Saturday, March 14, 2009


I always used to suggest that people drink chocolate milk as soon as possible after a workout--that is if they don't have a 'recovery' specific drink handy. Milk has been shown in several studies to quickly help restore worn down muscles. However, milk with additional carbs (added sugar or chocolate syrup) works better because you need a ratio of 4:1, carbs to protein (for every 1 gram of protein, you need 4 carbs for optimum absorbtion of the protein). With that said, I have not seen those studies published recently. Why? Not sure, but it could be because milk and its protein source, casein, are more tied now to fueling different diseases like osteoporosis and cancer. Yes, the product we have always been told is a good source of calcium and protein is actually the cause of many problems. Around the globe, countries with the highest sales and consumption of milk products and calcium supplements top the list of countries with the highest cases of osteoporosis and breast cancer (not to mention obesity, diabetes, heart disease, etc). Casein is a powerful protein that repairs muscle tissue, however, its so powerful that is pulls calcium and other nutrients from our bones in the process. Do I still advocate drinking milk after workouts? Yes, but now I suggest soy milk. If you've never tried soy milk, give it a shot. Vitamin for vitamin, its about the same as cow's milk. Many of the vitamins in soy milk are added to it, but the same goes for cow's milk (both have added vitamin A for instance). Per serving they both have about 30% of your days calcium, but the good thing is, is that the calcium in the soy milk is not partially destoyed by the protein. Soy milk has 6-7 grams of soy protein per 8 oz, whereas cow's milk has around 8 grams of casein protein. I never used to drink unsweetened soy milk for fear that it would have that strong soy taste. However, the regular soy milk (Silk or Silk Light) has more of that soy taste than the unsweetened. Maybe its just me. The chocolate on the other hand is crazy good! No soy taste and very rich and chocolatey. Chocolate, vanilla and even the regular soy milk has added sugar, but its usually in the form of evaporated cane juice (read labels). I know, its sugar, but its not processed like table sugar and corn syrup--which is added to the average chocolate milk and Hersey's syrup. With the added sugar comes added carbs making it closer to that 4:1 ratio.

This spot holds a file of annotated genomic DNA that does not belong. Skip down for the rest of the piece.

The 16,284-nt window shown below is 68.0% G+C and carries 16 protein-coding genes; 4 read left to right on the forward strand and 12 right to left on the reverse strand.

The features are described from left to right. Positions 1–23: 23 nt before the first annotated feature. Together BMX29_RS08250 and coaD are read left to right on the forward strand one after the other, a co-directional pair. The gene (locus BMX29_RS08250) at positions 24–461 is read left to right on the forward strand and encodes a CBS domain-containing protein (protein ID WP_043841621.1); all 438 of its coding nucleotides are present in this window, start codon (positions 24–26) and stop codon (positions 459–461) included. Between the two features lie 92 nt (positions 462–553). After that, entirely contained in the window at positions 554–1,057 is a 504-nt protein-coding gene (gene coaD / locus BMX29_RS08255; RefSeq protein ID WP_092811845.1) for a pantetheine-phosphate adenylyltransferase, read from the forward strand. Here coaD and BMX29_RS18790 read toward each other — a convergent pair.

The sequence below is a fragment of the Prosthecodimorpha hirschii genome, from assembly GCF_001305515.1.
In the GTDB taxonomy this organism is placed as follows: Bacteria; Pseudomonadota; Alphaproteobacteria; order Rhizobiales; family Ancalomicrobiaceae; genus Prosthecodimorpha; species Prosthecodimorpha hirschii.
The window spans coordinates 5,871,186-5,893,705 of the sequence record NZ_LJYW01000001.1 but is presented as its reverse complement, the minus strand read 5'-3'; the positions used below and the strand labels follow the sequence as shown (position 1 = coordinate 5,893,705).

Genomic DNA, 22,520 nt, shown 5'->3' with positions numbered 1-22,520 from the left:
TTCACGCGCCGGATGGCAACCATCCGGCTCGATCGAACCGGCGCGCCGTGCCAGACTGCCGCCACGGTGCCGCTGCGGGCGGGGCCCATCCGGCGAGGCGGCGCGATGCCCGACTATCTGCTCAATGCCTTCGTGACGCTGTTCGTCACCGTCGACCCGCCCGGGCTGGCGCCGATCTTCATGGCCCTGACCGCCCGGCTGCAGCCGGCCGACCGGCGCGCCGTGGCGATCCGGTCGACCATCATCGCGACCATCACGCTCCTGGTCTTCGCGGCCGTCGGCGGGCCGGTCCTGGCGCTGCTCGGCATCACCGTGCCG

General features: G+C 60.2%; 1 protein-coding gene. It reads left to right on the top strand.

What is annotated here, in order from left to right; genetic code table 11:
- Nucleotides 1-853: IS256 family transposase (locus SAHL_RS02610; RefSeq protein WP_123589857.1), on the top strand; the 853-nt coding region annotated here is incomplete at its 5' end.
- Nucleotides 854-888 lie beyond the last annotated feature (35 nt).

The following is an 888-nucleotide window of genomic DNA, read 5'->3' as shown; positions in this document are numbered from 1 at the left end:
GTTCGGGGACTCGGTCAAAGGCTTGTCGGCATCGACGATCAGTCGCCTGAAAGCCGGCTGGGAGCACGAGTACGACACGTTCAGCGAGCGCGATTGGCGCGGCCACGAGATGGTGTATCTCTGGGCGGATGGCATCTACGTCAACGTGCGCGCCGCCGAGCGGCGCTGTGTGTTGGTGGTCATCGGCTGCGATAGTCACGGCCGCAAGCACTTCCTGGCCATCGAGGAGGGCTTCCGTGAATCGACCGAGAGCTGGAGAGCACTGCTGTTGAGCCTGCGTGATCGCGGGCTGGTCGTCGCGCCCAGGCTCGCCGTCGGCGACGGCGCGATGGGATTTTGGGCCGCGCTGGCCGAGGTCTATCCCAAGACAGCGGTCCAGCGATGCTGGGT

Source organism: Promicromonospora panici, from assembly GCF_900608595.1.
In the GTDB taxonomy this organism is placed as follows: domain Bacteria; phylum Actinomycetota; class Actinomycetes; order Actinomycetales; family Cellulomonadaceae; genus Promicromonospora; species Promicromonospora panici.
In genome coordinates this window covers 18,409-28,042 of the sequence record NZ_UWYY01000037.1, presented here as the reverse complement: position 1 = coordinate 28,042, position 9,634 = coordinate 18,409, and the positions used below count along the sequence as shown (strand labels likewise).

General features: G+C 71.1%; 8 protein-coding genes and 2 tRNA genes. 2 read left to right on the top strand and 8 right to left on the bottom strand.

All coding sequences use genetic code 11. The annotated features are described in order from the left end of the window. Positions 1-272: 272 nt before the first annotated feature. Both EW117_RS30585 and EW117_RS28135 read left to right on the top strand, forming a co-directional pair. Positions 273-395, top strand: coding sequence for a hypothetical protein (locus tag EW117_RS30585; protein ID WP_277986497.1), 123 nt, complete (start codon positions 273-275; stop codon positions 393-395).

A lot of the info about the problems with cow's milk can be found in the book, “The New Wellness Revolution” by Paul Zane Pilzer. The book is mainly about our current and future wellness / healthcare system and potential opportunities that exist for entrepreneurs looking to get into the wellness industry. According to the book, the following are true about cow’s milk:
  • Milk causes osteoporosis, despite advertising that states milk prevents it.
  • Milk contains hormones and carries infectious diseases.
  • A normal cow produces about 10 pounds of milk per day. However, dairy cows produce up to 100 pounds of milk per day because of the massive amount of specialized hormones such as bovine growth hormone (BGH) given to the cows. This makes the cows udders so large that they drag on the floor which creates frequent infections and the need for constant antibiotics.